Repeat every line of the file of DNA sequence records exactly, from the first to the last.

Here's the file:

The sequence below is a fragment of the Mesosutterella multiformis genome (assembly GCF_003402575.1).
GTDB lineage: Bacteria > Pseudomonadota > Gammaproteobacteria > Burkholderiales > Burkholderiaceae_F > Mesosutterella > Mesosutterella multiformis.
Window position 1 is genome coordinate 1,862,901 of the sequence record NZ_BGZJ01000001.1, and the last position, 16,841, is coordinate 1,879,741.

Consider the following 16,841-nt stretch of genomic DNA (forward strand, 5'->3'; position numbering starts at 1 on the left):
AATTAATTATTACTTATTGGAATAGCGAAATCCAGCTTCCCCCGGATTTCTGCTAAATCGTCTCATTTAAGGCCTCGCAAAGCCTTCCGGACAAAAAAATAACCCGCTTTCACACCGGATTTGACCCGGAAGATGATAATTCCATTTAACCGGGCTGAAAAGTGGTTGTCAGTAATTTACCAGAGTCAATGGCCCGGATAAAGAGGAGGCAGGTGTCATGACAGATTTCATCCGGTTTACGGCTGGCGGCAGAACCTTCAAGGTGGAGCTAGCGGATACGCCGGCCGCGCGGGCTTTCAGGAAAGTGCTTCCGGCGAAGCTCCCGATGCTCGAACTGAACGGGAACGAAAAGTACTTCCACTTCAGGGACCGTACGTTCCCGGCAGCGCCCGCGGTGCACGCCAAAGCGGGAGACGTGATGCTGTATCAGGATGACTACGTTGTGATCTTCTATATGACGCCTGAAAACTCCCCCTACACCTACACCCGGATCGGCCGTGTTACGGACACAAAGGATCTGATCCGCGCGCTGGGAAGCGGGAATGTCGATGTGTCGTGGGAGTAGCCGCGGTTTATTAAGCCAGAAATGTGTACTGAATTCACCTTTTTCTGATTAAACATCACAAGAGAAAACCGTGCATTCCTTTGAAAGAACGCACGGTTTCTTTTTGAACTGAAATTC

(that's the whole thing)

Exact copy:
The sequence below is a fragment of the Mesosutterella multiformis genome (assembly GCF_003402575.1).
GTDB lineage: Bacteria > Pseudomonadota > Gammaproteobacteria > Burkholderiales > Burkholderiaceae_F > Mesosutterella > Mesosutterella multiformis.
Window position 1 is genome coordinate 1,862,901 of the sequence record NZ_BGZJ01000001.1, and the last position, 16,841, is coordinate 1,879,741.

Consider the following 16,841-nt stretch of genomic DNA (forward strand, 5'->3'; position numbering starts at 1 on the left):
AATTAATTATTACTTATTGGAATAGCGAAATCCAGCTTCCCCCGGATTTCTGCTAAATCGTCTCATTTAAGGCCTCGCAAAGCCTTCCGGACAAAAAAATAACCCGCTTTCACACCGGATTTGACCCGGAAGATGATAATTCCATTTAACCGGGCTGAAAAGTGGTTGTCAGTAATTTACCAGAGTCAATGGCCCGGATAAAGAGGAGGCAGGTGTCATGACAGATTTCATCCGGTTTACGGCTGGCGGCAGAACCTTCAAGGTGGAGCTAGCGGATACGCCGGCCGCGCGGGCTTTCAGGAAAGTGCTTCCGGCGAAGCTCCCGATGCTCGAACTGAACGGGAACGAAAAGTACTTCCACTTCAGGGACCGTACGTTCCCGGCAGCGCCCGCGGTGCACGCCAAAGCGGGAGACGTGATGCTGTATCAGGATGACTACGTTGTGATCTTCTATATGACGCCTGAAAACTCCCCCTACACCTACACCCGGATCGGCCGTGTTACGGACACAAAGGATCTGATCCGCGCGCTGGGAAGCGGGAATGTCGATGTGTCGTGGGAGTAGCCGCGGTTTATTAAGCCAGAAATGTGTACTGAATTCACCTTTTTCTGATTAAACATCACAAGAGAAAACCGTGCATTCCTTTGAAAGAACGCACGGTTTCTTTTTGAACTGAAATTC